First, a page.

Back to HomeOutdoors in the Land O'Lakes - October 28, 2010

Turtles in winter!

By Steve Blight


As the seasons continue their inevitable progression into winter, animals that don’t migrate prepare to survive the cold season in a host of different ways. Some cut wood and dig out their dormant snowblowers. Others, like turtles, make serious lifestyle changes.

Turtles are fascinating reptiles that in some respects haven’t changed for a very long time. It is believed that the basic form of a shell first evolved some 225 million years ago and hasn’t changed very much since – perhaps supporting the old adage “if it ain’t broke, don’t fix it”.

How do turtles spend the long northern winter? Like most schoolchildren I was taught that turtles bury themselves in the mud at the bottom of lakes and ponds. I have long wondered if the story is as simple as I was taught, and if it is, how do air-breathing creatures spend 6 months in waterlogged mud and live to tell the story?

It turns out that the first part is mostly true – many turtles found in our area do indeed head to the bottom of ponds and lakes to pass the winter. Here is a brief run-down of the wintering habits of seven turtles that are found in Eastern Ontario.

  • Snapping Turtles hibernate from mid-October to early April in shallow water in the bottom mud, under submerged debris, or sitting quietly on the bottom.

  • Painted Turtles spend from late October to early April in quiet permanent water bodies where they burrow into mud on the bottom.

  • Blanding’s Turtles hibernate under water or under debris near water from late October - early November to early April.

  • Map Turtles spend from early November to early April in large water bodies, wedged under submerged logs, partially buried in bottom mud, or in muskrat burrows.

  • Common Musk Turtles are dormant from mid-October to early April, burrowing into bottom mud or beneath logs, overhanging banks or muskrat houses.

  • Spotted turtles hibernate in shallow water from mid-October to late March.

  • Wood Turtles spend the period from mid-October to mid-April unburied on the bottom of streams or wedged under a submerged rock or log.

Curiously, many turtles occasionally move around in winter and can be observed moving slowly under ice. Some turtles that live south of here don’t hibernate under water. For example Box Turtles, which live in the southern half of the United States, dig a deep burrow in dry soil where they spend the winter.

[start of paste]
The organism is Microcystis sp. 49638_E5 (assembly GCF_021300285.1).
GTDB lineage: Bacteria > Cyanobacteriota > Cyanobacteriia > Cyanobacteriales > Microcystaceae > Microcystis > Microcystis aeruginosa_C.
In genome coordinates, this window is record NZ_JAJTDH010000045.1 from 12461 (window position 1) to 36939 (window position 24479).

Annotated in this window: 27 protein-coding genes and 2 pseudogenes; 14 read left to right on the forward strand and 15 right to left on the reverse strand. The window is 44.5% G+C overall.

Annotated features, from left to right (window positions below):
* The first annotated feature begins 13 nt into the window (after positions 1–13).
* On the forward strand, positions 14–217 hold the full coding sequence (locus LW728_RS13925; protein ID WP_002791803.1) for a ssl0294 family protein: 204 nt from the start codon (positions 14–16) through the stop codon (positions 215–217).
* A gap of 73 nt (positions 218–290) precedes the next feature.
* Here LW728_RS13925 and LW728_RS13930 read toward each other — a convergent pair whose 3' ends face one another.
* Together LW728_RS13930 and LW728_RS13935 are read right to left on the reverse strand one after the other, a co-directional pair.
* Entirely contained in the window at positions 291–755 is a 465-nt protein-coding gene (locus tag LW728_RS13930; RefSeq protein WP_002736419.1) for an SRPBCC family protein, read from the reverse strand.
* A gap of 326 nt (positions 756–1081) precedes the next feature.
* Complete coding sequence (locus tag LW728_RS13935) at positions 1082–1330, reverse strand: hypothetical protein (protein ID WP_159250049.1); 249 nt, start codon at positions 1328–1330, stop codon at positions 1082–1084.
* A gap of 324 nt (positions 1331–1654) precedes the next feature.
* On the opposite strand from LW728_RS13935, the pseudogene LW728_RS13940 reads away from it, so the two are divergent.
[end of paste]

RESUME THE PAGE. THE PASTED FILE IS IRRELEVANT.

Now for the second question – as air-breathing animals equipped with lungs, how do they get oxygen underwater? The answer turns out to be a fascinating adaptation to our northern climate. Their cold bodies slow down markedly in winter. They stop breathing through their lungs. They don't eat and their hearts slow down to the point where they beat only once every few minutes.

Because their bodies are running at such a slow speed, they don't need much oxygen, but they do need some. Fortunately there is almost always a small amount of oxygen dissolved in water (which is how fish survive), and cold water holds more oxygen than the warmer water of summer. They get the small amount they need in winter from specialized tissues found in two places on their bodies – the throat and just inside the tail opening. These tissues have lots of minute blood vessels that permit oxygen to be extracted from the water into the turtles’ blood streams.

When the seasons turn to the warmer months, the turtles will warm up and become active. Once again, they will look for nice places to sit and enjoy the sun – just like us on a warm spring day.


Please feel free to report any observations to Lorraine Julien at naturewatching@gmail.com  or Steve Blight at natureobservations@rogers.com